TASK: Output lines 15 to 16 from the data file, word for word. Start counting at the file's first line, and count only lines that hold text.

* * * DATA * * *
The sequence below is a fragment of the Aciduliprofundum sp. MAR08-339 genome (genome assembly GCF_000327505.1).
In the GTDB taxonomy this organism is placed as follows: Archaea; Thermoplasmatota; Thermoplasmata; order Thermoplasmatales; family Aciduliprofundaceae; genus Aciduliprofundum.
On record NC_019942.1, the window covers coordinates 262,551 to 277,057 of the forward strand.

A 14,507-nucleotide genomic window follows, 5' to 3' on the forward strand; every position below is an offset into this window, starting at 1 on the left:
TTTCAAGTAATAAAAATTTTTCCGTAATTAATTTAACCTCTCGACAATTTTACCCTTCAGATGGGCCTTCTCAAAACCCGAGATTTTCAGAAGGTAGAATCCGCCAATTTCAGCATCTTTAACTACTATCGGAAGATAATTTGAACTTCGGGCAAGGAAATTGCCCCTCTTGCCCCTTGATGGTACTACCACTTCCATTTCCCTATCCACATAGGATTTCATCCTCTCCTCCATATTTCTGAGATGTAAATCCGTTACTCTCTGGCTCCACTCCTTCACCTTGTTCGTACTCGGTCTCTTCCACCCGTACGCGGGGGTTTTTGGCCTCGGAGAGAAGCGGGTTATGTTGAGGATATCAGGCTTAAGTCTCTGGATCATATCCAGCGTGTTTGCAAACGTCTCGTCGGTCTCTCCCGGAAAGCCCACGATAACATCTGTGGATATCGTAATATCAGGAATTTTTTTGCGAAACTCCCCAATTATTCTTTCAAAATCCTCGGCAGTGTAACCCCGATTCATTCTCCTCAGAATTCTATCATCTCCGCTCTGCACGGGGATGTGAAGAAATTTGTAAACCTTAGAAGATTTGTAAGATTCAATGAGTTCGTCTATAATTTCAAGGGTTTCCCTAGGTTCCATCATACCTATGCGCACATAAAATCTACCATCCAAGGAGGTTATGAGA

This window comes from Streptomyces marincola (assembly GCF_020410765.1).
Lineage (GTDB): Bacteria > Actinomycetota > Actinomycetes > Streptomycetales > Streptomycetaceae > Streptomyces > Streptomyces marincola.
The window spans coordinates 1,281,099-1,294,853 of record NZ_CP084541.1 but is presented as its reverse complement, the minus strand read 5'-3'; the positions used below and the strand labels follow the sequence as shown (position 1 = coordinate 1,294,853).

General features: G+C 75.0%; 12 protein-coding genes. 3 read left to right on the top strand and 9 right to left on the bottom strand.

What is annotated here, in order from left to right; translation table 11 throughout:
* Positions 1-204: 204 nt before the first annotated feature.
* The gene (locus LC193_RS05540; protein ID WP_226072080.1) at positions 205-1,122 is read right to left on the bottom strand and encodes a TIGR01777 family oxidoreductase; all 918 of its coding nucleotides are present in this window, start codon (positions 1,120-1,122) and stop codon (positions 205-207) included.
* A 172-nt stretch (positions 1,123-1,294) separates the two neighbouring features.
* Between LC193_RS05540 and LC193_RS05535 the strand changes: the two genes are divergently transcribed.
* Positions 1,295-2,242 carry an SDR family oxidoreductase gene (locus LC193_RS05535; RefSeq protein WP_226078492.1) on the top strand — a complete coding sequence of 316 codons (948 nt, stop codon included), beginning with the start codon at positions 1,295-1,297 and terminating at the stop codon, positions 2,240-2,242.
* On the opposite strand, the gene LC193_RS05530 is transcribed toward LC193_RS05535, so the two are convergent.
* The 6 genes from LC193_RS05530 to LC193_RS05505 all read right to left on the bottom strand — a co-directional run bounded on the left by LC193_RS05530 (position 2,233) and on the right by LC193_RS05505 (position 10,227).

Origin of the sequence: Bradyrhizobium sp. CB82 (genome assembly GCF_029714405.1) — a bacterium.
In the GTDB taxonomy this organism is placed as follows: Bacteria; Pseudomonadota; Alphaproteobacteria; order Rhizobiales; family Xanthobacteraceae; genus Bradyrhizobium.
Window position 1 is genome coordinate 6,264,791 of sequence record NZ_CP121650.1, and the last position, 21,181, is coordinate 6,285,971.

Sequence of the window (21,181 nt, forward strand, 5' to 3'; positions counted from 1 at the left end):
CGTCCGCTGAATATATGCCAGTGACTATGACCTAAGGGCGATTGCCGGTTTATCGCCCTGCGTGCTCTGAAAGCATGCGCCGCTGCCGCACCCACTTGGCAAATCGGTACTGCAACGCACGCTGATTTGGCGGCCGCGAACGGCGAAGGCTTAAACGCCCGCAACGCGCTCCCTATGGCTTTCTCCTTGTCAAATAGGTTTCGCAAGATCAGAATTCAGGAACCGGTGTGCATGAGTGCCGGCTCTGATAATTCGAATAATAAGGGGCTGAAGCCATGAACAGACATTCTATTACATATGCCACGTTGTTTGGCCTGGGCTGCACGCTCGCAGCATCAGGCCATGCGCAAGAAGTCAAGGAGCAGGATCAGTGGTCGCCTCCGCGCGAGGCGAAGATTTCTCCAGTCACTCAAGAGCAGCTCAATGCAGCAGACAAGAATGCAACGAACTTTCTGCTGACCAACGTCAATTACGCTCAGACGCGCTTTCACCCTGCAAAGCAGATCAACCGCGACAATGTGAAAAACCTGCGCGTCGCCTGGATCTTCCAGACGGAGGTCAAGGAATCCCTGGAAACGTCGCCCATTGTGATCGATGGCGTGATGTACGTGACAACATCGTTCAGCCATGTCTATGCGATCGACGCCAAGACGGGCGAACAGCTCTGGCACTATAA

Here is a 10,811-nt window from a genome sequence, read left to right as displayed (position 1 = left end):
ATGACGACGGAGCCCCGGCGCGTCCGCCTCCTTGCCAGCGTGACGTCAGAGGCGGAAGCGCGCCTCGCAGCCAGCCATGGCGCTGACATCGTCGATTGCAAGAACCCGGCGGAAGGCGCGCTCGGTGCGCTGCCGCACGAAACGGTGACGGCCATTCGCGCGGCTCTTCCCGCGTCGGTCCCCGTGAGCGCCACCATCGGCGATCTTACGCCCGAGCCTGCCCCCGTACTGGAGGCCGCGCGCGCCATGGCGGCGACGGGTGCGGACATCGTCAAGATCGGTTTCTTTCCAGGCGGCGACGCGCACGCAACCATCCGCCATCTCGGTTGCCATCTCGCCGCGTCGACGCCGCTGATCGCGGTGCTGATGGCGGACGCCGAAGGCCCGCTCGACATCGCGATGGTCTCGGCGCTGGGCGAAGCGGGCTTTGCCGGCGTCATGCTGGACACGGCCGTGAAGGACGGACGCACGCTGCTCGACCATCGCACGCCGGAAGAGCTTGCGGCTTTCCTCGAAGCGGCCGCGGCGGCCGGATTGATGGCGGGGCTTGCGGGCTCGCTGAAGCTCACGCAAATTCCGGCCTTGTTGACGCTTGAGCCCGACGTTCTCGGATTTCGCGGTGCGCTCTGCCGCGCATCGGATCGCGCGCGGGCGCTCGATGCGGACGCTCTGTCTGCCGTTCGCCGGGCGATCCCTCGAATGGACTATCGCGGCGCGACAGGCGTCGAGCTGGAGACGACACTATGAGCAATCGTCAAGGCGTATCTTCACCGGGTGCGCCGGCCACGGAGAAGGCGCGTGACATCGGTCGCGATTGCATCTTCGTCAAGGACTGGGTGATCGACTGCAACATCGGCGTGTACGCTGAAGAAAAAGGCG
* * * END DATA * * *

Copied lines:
* Positions 1,295-2,242 carry an SDR family oxidoreductase gene (locus LC193_RS05535; RefSeq protein WP_226078492.1) on the top strand — a complete coding sequence of 316 codons (948 nt, stop codon included), beginning with the start codon at positions 1,295-1,297 and terminating at the stop codon, positions 2,240-2,242.
* On the opposite strand, the gene LC193_RS05530 is transcribed toward LC193_RS05535, so the two are convergent.